Mrs. Taylor

I should choose my words carefully on both matters. I cannot add to what I said about the importance of keeping the House informed on Iraq. I think that I have made the position clear.

On the survey of food at football grounds, I must declare an interest. As yet, Bolton Wanderers is not in the same division as Leyton Orient, so I can safely keep off the issue. My hon. Friend has made his point, but I do not think that it will be possible to have a debate on the issue.

Mr. Peter Viggers (Gosport)

Does the Leader of the House share my concern that 910,000 taxpayers—one in nine of all required to do so—failed to complete self-assessment forms by 31 January, and therefore face fines and penalties? Does she agree that that is likely to impact most heavily on smaller business people? Will there be a chance to raise the issue next week? I am sure that there would be widespread support for the proposition that, in this unique situation, the implementation of the deadline should be delayed by one month.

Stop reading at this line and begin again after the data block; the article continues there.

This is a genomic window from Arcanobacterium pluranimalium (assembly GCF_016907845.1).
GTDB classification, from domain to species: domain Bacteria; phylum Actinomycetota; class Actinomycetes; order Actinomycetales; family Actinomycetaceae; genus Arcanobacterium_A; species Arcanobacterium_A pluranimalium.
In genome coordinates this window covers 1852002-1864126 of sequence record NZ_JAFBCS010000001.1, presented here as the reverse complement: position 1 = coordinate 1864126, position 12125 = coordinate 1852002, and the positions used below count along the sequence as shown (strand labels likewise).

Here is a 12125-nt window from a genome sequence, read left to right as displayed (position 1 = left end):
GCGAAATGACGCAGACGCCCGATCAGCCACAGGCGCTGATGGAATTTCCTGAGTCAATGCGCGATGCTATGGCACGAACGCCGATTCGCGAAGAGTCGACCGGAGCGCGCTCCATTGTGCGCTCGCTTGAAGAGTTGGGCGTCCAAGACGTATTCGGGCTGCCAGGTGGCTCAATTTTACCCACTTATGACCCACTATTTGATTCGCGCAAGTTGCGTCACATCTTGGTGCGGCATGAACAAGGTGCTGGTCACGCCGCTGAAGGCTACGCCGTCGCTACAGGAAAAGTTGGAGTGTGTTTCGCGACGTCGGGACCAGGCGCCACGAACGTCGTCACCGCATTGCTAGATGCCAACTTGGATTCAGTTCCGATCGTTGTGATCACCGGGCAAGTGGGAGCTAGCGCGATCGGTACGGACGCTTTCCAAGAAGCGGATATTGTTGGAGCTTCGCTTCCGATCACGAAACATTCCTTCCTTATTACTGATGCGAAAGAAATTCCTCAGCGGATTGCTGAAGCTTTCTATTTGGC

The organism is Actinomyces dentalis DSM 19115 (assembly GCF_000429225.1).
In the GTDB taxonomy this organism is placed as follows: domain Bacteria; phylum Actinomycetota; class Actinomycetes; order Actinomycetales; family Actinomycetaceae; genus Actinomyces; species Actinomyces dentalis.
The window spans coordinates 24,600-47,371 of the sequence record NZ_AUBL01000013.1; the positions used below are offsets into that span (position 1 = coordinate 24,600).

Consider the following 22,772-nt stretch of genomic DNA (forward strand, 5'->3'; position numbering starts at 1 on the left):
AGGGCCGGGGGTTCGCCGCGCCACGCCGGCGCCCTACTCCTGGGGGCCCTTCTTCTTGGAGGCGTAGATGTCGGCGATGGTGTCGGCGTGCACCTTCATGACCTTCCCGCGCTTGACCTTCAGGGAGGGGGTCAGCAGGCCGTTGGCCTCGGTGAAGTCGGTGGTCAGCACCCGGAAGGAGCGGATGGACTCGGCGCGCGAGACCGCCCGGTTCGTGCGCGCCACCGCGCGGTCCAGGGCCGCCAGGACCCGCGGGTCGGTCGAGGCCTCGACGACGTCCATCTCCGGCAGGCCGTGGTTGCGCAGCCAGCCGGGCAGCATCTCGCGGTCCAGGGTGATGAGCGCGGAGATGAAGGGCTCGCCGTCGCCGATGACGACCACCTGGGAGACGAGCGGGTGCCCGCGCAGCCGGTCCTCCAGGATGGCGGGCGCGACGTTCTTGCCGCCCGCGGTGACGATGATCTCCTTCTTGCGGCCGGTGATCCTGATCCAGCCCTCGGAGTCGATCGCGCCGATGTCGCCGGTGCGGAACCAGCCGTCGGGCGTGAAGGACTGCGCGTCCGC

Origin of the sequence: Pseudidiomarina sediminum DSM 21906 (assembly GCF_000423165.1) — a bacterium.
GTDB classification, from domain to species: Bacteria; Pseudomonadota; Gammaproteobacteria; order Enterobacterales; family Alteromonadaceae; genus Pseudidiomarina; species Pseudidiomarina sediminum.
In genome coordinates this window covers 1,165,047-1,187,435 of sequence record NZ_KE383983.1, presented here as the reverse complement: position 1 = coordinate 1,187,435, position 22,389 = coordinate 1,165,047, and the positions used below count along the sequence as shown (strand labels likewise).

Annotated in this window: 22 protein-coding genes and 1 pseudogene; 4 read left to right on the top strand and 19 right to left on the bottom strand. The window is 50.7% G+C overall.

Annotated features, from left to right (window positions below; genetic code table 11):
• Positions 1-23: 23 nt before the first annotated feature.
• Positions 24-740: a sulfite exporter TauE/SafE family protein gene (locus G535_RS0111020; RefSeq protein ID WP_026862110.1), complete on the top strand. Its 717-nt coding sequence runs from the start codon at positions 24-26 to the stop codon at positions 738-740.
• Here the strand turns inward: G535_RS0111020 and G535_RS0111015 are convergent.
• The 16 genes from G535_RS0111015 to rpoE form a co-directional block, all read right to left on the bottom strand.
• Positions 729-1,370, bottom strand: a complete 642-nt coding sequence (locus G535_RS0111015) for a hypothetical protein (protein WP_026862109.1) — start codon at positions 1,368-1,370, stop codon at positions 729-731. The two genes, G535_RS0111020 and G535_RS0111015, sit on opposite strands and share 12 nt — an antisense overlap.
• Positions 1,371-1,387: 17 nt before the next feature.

Mrs. Taylor

I remind the hon. Gentleman that his Government not only introduced the system but set the time scale. Many people managed to meet the deadline. I also remind him that it is Treasury Question Time on Thursday.

Mr. John McAllion (Dundee, East)